This is an example of designing materials that achieve superior benefits without compromises. A material that is far lighter and more flexible than the metal it replaces.
Sensitive electronic devices like cell phones and computers require shielding from electromagnetic interference (EMI). Such shielding - which must be electrically conductive - has traditionally been made of metal, which poses a weight problem in the push to miniaturize and lighten electronics. In response, Gupta led a team that has developed an ultra-lightweight nanocomposite that outperforms conventional shielding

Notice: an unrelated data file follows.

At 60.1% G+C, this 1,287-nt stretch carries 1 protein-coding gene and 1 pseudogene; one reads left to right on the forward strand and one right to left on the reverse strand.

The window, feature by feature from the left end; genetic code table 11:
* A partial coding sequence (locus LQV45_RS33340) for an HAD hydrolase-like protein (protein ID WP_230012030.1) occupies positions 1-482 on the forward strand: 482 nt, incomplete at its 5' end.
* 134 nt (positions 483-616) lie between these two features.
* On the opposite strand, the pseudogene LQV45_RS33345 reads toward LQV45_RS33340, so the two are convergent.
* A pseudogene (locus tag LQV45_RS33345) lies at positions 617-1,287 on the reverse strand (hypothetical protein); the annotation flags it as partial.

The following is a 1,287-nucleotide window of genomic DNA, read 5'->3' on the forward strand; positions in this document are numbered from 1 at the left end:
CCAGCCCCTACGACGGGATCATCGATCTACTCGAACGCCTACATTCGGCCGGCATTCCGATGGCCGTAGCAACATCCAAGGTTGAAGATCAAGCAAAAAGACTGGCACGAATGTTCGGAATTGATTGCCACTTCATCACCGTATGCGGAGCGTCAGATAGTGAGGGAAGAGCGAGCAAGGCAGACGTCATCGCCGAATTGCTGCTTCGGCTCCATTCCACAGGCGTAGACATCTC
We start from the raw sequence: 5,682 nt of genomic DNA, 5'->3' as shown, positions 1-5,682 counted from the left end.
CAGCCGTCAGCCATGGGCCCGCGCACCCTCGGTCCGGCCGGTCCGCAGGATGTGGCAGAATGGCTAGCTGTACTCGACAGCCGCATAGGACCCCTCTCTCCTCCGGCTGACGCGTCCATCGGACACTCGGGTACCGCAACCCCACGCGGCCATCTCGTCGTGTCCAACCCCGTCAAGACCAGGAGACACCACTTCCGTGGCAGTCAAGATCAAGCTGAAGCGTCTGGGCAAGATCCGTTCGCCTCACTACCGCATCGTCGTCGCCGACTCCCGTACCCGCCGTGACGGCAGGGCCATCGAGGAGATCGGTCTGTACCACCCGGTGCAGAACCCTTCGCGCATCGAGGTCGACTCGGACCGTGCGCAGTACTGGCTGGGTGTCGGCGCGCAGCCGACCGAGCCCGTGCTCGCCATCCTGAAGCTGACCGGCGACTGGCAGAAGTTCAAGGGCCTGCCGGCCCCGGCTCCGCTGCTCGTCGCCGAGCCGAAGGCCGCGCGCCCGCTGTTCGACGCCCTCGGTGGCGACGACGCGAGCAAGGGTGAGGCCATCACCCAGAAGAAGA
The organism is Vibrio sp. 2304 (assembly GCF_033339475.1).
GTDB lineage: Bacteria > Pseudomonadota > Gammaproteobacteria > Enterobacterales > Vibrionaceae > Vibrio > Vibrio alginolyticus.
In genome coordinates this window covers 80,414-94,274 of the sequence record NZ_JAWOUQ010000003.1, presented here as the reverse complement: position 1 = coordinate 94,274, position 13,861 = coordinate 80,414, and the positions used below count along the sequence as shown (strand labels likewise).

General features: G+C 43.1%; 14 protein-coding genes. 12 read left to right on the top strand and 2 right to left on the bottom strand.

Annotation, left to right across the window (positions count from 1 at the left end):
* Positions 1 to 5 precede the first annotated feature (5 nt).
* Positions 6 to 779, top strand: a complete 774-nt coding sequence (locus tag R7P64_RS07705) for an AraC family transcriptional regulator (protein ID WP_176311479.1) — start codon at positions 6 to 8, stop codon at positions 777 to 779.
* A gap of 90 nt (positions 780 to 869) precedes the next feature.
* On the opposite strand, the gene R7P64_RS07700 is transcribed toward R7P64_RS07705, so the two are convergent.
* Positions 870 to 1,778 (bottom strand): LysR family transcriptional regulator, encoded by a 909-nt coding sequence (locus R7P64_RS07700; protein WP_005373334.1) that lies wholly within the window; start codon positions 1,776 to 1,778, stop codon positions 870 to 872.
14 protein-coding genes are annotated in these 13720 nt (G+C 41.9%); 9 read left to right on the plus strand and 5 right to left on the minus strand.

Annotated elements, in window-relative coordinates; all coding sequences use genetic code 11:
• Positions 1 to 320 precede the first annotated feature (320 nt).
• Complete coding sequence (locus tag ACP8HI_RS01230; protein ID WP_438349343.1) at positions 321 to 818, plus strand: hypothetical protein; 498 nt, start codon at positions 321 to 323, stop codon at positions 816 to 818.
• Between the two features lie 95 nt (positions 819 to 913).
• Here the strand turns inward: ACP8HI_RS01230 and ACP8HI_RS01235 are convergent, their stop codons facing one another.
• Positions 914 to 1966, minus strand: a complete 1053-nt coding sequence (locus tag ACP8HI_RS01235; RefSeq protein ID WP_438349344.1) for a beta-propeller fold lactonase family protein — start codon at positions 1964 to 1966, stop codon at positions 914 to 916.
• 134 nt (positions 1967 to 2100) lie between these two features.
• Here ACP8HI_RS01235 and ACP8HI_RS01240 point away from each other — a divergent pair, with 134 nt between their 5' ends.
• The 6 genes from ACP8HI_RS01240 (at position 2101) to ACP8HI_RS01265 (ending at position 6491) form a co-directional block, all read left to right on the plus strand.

This new nanocomposite material is a mixture of plastic, carbon nanotubes and a foaming agent, making it extremely lightweight, corrosion-proof and cheaper to produce than metal. The carbon nanotubes play a key role in creating these unique properties, explained Gupta. Most notably, experiments revealed that only 1 percent to 2 percent of the material's composition needed to be comprised of nanotubes to increase the electrical conductivity by 10 orders of magnitude. The addition of carbon nanotubes also increased the material's thermal conductivity, improving its capacity to dissipate heat.